For Patrik Qvicker, video and mobile journalist at Sveriges Television (SVT), a phone and a professional wind cover over the microphone of a standard pair of headphones is all you need to tell a good story.
But he had trouble convincing his colleagues, who were used to working with camera crews and traditional equipment, and who were naturally very proud of their final video packages produced in this way.
In 2015, SVT broadcast only five clips produced on a mobile phone a month, but last year, they ran 1,000 a month. How did Qvicker change people’s minds about mobile journalism?
"For years I tried to convince people that you should use mobile because it’s a good toy," he said, speaking at RTE’s Mojocon event in Ireland yesterday (4 May).
"I have full respect for them because they want good pictures, good audio – they want perfect pictures.
"But you had 800 professional storytellers in a big media company who don’t tell stories, because they waited for the big cameras."
Qvicker was inspired by other mobile journalists to film everything on mobile and edit on the device.
He decided to produce stories that showed the advantages of mobile journalism, getting close to the subject and getting the materials out fast.
One story in particular, which included many close-ups, convinced other video journalists that they could get quality pictures from a smartphone. So SVT started changing its strategy to incorporate mobile journalism and teach the staff to see the smartphone as more than just a toy.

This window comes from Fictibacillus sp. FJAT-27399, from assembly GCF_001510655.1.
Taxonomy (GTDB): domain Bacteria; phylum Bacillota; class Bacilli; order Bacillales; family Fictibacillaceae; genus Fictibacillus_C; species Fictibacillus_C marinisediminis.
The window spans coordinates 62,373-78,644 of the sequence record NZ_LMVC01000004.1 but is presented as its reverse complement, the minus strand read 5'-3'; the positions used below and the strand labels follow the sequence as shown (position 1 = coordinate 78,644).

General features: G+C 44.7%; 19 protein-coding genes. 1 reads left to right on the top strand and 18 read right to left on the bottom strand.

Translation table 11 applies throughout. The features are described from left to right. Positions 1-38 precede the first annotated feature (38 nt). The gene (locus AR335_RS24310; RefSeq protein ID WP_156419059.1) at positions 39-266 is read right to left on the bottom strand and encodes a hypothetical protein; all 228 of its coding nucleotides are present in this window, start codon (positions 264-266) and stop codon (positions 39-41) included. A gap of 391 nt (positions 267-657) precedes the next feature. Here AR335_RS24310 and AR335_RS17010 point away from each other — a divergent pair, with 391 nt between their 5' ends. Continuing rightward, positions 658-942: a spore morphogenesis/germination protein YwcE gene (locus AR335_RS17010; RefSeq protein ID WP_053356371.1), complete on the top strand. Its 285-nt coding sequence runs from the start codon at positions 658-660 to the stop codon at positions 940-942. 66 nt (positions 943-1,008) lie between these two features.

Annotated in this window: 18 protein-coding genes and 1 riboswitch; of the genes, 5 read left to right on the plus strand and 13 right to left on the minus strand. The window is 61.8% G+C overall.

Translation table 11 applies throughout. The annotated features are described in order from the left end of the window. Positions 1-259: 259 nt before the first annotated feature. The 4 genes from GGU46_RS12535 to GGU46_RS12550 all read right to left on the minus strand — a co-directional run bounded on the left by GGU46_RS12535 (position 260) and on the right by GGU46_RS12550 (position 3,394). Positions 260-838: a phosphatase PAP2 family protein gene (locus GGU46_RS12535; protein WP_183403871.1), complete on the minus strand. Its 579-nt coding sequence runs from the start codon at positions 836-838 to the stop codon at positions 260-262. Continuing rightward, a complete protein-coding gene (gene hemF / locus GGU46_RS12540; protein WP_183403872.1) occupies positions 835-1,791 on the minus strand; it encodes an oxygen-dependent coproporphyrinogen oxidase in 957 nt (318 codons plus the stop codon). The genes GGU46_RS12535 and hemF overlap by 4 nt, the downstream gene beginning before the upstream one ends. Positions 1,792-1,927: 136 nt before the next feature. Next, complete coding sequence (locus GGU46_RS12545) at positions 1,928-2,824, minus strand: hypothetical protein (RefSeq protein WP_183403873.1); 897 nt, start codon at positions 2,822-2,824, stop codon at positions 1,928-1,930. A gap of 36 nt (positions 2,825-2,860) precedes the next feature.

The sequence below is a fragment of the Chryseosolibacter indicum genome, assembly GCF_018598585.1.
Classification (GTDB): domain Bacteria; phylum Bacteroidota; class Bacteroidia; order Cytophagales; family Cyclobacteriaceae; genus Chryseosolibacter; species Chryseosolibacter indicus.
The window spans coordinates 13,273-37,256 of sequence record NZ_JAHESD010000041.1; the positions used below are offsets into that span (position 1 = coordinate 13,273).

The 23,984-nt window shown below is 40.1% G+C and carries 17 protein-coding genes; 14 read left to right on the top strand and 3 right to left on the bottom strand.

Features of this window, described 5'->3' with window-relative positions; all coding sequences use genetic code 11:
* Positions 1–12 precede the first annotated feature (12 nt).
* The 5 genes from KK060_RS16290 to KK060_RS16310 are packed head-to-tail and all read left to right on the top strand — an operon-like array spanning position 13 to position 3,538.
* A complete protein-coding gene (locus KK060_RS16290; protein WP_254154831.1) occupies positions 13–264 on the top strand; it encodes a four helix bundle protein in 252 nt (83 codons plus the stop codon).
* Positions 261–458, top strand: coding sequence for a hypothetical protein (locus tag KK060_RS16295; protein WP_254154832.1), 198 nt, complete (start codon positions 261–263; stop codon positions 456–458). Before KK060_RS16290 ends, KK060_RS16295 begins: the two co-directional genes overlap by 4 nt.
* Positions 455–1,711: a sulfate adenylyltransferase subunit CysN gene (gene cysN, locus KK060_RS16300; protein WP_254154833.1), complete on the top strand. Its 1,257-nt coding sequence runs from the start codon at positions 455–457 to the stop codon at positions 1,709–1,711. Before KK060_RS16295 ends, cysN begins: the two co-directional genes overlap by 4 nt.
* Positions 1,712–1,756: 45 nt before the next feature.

Masterclasses were organised to challenge journalists to learn how to film broadcast-quality pictures with a phone.
"This was the only way to convince people to come to the course," said Qvicker. "They had in mind that every shot is going to be broadcast."
SVT also created mobile journalism kits for the reporters, featuring all the essential equipment. Their set up includes room for hand warmers behind the phone, as devices can freeze after about four minutes in Sweden’s cold temperatures.
After the masterclasses, 115 mobile journalists became ambassadors for the new practice. "Now we have reached the geeks, but the other 800 people?"
To make mobile journalism more accessible to staff, SVT built an app called Starling that simplifies the process of filming and sending materials back to the newsroom straight from mobile.
The training was also expanded to include all journalists, in three phases: training inside individual stations, educating all editors, and masterclasses for reporters who are producing stories from the field.
Emergency station kits were also created to make “toys for everyone” available.
In 2016, 1,000 clips broadcast every month were filmed on mobile, but Qviker’s drive to promote mobile journalism in the newsroom has not ended.
“We have much to do with the storytelling. We can get even closer to the subject. So I still continue the mission that this [the mobile device] is the only thing you actually need to tell a good story.”
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